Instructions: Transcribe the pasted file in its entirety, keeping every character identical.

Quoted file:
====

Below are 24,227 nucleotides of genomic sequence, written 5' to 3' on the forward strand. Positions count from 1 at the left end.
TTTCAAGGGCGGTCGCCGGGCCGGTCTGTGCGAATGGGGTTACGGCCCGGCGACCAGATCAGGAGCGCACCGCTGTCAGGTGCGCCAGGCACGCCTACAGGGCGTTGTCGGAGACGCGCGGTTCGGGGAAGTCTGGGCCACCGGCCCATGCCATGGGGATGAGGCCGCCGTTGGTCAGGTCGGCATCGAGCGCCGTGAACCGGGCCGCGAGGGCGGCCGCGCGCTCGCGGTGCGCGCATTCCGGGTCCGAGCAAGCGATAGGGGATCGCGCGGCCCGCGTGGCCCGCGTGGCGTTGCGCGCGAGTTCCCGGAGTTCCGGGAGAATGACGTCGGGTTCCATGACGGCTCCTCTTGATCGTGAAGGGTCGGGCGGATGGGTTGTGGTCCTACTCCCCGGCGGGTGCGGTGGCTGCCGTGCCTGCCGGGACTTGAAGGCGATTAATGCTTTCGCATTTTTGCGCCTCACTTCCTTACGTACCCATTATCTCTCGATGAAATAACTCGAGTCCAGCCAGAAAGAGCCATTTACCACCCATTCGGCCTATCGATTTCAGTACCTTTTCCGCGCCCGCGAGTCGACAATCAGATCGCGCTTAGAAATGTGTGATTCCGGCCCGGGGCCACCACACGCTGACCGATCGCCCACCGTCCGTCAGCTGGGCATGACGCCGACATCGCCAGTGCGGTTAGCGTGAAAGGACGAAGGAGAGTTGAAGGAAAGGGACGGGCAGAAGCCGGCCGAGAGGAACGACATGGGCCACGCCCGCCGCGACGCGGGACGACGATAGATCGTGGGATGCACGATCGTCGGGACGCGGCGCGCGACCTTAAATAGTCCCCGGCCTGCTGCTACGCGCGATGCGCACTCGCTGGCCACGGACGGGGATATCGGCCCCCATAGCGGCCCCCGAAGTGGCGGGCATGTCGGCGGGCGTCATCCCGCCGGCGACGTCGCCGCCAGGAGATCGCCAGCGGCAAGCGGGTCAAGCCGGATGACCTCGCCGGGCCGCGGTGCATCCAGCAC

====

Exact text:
Below are 24,227 nucleotides of genomic sequence, written 5' to 3' on the forward strand. Positions count from 1 at the left end.
TTTCAAGGGCGGTCGCCGGGCCGGTCTGTGCGAATGGGGTTACGGCCCGGCGACCAGATCAGGAGCGCACCGCTGTCAGGTGCGCCAGGCACGCCTACAGGGCGTTGTCGGAGACGCGCGGTTCGGGGAAGTCTGGGCCACCGGCCCATGCCATGGGGATGAGGCCGCCGTTGGTCAGGTCGGCATCGAGCGCCGTGAACCGGGCCGCGAGGGCGGCCGCGCGCTCGCGGTGCGCGCATTCCGGGTCCGAGCAAGCGATAGGGGATCGCGCGGCCCGCGTGGCCCGCGTGGCGTTGCGCGCGAGTTCCCGGAGTTCCGGGAGAATGACGTCGGGTTCCATGACGGCTCCTCTTGATCGTGAAGGGTCGGGCGGATGGGTTGTGGTCCTACTCCCCGGCGGGTGCGGTGGCTGCCGTGCCTGCCGGGACTTGAAGGCGATTAATGCTTTCGCATTTTTGCGCCTCACTTCCTTACGTACCCATTATCTCTCGATGAAATAACTCGAGTCCAGCCAGAAAGAGCCATTTACCACCCATTCGGCCTATCGATTTCAGTACCTTTTCCGCGCCCGCGAGTCGACAATCAGATCGCGCTTAGAAATGTGTGATTCCGGCCCGGGGCCACCACACGCTGACCGATCGCCCACCGTCCGTCAGCTGGGCATGACGCCGACATCGCCAGTGCGGTTAGCGTGAAAGGACGAAGGAGAGTTGAAGGAAAGGGACGGGCAGAAGCCGGCCGAGAGGAACGACATGGGCCACGCCCGCCGCGACGCGGGACGACGATAGATCGTGGGATGCACGATCGTCGGGACGCGGCGCGCGACCTTAAATAGTCCCCGGCCTGCTGCTACGCGCGATGCGCACTCGCTGGCCACGGACGGGGATATCGGCCCCCATAGCGGCCCCCGAAGTGGCGGGCATGTCGGCGGGCGTCATCCCGCCGGCGACGTCGCCGCCAGGAGATCGCCAGCGGCAAGCGGGTCAAGCCGGATGACCTCGCCGGGCCGCGGTGCATCCAGCAC